Dr. John Sweetenham: Let's change gears and move the focus to acute myeloid leukemia. There has been a lot of discussion around frailty in many different malignancies, but the impact of frailty on outcomes in AML is maybe something that hasn't been quite so well studied. In Abstract 6506, investigators did a population-based study in Ontario, Canada, that assessed the patient's frailty risk and the impact that might have on outcomes. What are your takeaways from this study, and how do you think these data will help optimize treatment decisions? 

Dr. Marc Braunstein: Yeah, I'm glad we're talking about this abstract John, because frailty scores are increasingly being used in hematologic malignancies to help guide goals and intensity of care. And as opposed to using age or performance status alone, these composite frailty assessment tools, such as the MFI tool that they used in this particular study, take into account multiple variables that are both physiologic, such as the patient's comorbidities, as well as social, and what kind of support system do they have, and things of that nature. And that accounts for their overall fitness. So, in this retrospective cohort study that was a population-based study in Ontario between 2006 and 2021, they looked at 5,450 patients retrospectively with acute leukemia and grouped those patients into 3 categories based on this frailty index. Patients who are either fit, somewhere in the middle between fit or frail, which they call pre-frail, or frail. And they looked at outcomes such as overall survival, comparing patients who got intensive chemotherapy regimens for induction or those who got non-intensive therapy for induction. Patients in either group could have been assigned to either fit, pre-frail, or frail although there are much more fit patients than those who got intensive induction. 

And so, looking at their findings, it was noted that patients who were in the frail category, not entirely unexpectedly, had lower overall survival when compared to those who were fit or pre-frail. I think the value of a study like this is not just to highlight the benefit of frailty scores to help predict which patients may ultimately have a shorter survival, but also to help potentially guide which patients may be more suitable for intensive versus less intensive induction. I will note that this study was conducted in an era where we didn't have the same sorts of less intensive induction that are very effective in less fit patients, such as the combination of azacytidine and venetoclax, which is commonly used in less fit patients nowadays. So, the study may encompass patients who didn't have access to that therapy because it wasn't available during that time. But I think it still, overall, does highlight the fact that assessing fitness or frailty in acute myeloid leukemia is important for predictive value.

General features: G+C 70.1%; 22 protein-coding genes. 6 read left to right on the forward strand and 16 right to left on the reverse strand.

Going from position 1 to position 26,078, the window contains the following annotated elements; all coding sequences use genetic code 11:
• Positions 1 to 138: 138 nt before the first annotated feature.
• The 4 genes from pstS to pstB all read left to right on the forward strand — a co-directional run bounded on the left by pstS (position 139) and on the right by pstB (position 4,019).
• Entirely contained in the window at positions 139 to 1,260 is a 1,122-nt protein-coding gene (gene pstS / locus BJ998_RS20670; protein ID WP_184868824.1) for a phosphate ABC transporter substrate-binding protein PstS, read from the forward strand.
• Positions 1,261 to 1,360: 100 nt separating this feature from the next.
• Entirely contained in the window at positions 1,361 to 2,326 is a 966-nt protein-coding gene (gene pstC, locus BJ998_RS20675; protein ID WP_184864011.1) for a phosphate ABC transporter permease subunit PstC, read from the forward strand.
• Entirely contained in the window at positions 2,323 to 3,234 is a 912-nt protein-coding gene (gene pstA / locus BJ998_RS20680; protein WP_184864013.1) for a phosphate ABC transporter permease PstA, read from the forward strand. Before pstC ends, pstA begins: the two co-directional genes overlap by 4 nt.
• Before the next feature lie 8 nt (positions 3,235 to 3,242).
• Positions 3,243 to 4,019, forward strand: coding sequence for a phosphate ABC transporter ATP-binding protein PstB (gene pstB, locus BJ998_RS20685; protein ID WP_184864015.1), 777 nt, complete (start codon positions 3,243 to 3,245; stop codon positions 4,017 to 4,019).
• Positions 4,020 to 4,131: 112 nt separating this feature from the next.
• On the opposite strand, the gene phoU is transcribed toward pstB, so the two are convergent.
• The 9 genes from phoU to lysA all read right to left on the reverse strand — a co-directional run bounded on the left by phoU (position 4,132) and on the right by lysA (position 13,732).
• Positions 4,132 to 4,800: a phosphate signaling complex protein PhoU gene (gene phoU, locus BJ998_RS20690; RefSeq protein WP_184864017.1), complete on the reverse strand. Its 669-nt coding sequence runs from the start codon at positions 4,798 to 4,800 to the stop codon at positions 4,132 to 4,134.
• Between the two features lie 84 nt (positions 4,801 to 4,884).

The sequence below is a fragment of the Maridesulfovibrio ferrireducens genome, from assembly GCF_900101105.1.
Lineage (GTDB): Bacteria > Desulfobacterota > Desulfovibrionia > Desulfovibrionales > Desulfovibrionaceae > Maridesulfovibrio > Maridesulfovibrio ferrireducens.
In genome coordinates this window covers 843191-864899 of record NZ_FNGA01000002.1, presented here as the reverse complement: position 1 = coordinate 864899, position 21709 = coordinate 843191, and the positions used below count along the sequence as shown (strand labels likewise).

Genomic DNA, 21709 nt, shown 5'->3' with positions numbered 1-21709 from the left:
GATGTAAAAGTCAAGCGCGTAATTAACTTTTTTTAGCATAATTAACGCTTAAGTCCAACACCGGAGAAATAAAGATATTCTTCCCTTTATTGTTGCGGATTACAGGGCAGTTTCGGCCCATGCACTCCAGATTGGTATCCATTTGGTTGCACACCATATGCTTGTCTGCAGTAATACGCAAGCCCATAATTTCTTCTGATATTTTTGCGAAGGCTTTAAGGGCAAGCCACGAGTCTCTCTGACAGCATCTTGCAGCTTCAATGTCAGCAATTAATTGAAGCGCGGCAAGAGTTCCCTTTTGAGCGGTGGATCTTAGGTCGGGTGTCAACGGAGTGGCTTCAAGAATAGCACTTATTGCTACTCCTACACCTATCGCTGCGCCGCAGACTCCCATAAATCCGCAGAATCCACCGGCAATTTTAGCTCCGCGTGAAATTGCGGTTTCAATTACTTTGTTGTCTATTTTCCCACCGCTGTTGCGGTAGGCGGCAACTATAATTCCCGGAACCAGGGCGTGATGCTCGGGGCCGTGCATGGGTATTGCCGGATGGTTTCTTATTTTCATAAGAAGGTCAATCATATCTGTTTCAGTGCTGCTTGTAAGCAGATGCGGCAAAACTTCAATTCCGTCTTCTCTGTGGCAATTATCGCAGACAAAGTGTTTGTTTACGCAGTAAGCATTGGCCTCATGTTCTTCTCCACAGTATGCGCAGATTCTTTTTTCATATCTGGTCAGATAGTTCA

Dr. John Sweetenham: I agree. Marc, I don't know what your thoughts are on this, but it goes either way. I mean, I think that, if I remember the numbers correctly, 25% of fit patients received non-intensive therapy. So, is there a missed opportunity there for that group of patients who actually may have tolerated the intensive therapy but it was never offered?

Dr. Marc Braunstein: That's an excellent point, John, and I think that highlights the importance of frailty indices because they take into account much more than one particular factor, or even just a subjective assessment of the patient in real time when they’re first presenting. And they may have disease-specific features that are decreasing, say one element of their assessment such as their performance status. So, really taking these composite fitness scores into account may actually allow you to escalate therapy in a patient who may actually be fit but maybe perceived as less fit when they present.

Dr. John Sweetenham: Yeah. So, I think, as you mentioned, there are better treatment options out there now maybe than there were at the time this study was conducted. Nevertheless, there may still be that opportunity for more intensive therapy for some of these patients when they are more holistically assessed. 

Let's move on and switch gears once again and talk about a study in multiple myeloma, the so-called IMROZ study, which is Abstract 7500. So, this is a study looking at treatment options for transplant-ineligible patients with newly diagnosed multiple myeloma. Some of these patients may not have a chance for subsequent therapy if they are not eligible for transplant. What are your thoughts on this study? Do you think we're closer to a new standard of care for patients who are not going to proceed to an autologous stem cell transplant?